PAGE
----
I am not ashamed to admit I have seen Wicked a fair few times. The ticket prices are reasonable, the London theatre is near accessible train and bus stops; but most of all meaningful friendships, vocal riffs, and a girl overcoming her bullies and critics all mesh together into this green, glittery, wonderful atmosphere that is not to be missed.

Part of the allure of the show is that it is a retelling of The Wizard of Oz, the children’s novel written by L. Frank Baum. It is interesting and thought-provoking to see scenes you know so well flipped on their heads, and have all your preconceptions of characters snubbed. You see the back story to well-loved characters from the Wizard of Oz, such as the Scarecrow, the Lion and the Tin-man, meaning you leave the show with the satisfied feeling of knowing the world of Oz better than when you came in.

The true pièce de résistance of Wicked, however, is the friendship between Elphaba and Glinda. We follow the two witches through their schooldays at Shiz University and into the rest of their lives, which are changed “for good” because of each other. Throughout the show, you see them love and loathe each other, and fight for and against each other. It is a very wholesome experience to watch these two women figure their way out through the highs and lows of friendship.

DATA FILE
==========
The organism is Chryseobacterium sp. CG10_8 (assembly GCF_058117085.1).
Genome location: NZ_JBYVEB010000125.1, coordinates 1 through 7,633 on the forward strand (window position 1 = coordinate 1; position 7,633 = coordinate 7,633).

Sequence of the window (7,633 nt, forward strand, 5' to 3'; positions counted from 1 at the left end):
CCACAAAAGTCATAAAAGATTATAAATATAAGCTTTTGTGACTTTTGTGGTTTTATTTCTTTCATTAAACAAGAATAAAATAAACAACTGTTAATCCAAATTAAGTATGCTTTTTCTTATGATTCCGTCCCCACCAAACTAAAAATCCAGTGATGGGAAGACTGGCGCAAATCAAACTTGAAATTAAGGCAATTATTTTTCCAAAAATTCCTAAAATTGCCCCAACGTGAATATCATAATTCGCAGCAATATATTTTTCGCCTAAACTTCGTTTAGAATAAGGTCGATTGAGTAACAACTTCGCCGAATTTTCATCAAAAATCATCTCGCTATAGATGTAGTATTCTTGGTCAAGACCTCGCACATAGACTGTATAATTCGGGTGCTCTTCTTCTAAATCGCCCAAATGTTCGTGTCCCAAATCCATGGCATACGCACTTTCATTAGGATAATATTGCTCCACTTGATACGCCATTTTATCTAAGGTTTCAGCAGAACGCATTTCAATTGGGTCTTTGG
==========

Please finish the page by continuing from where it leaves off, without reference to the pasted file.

T H E   C A S T

Now. Believe me when I say you need to get to the Apollo Victoria as soon as you possibly can to witness Alice Fearn’s performance of Elphaba. She completely captures Elphaba’s desire to succeed, explosive, gritty personality and enduring determination for good. This coupled with her stellar vocal performances make her an awe-inspiring Elphaba. The reaction from the audience after key songs (“The Wizard and I”, “Defying Gravity,” “No Good Deed”) is electrically charged. There is something about watching a performer completely encompass the character and give everything she has got to the audience that revitalizes and reawakens you: this is what Fearn gives to every single audience member in that theatre.

Sophie Evans, who has also played the role of Dorothy in the Wizard of Oz, takes on the task of the popular, enterprising Glinda. She captures the nuance of Glinda perfectly and especially comes alive in the more politically charged Act 2. The vivacity in her characterization is palpable, and there are moments during “Thank Goodness” and the Finale where her performance is tear-jerking. Bubbly, funny and unafraid to show the darker sides of Glinda, Evans was made for this role.

Other key performances came from Tom Hargreaves as Fiyero and Rosa O’Reilly as the Wicked Witch of the East, Nessarose. Both have strong and engaging voices which make you empathize with their characters on their journey’s through the show. Their interactions with the Good and Wicked Witches not only bring dimension to their own characters, but also to that of Elphaba and Glinda.


T I C K E T S

As I mentioned before, the tickets for Wicked are very reasonable. If you book well enough in advance, you can get tickets in the stalls for around £30 and £22 for the circle.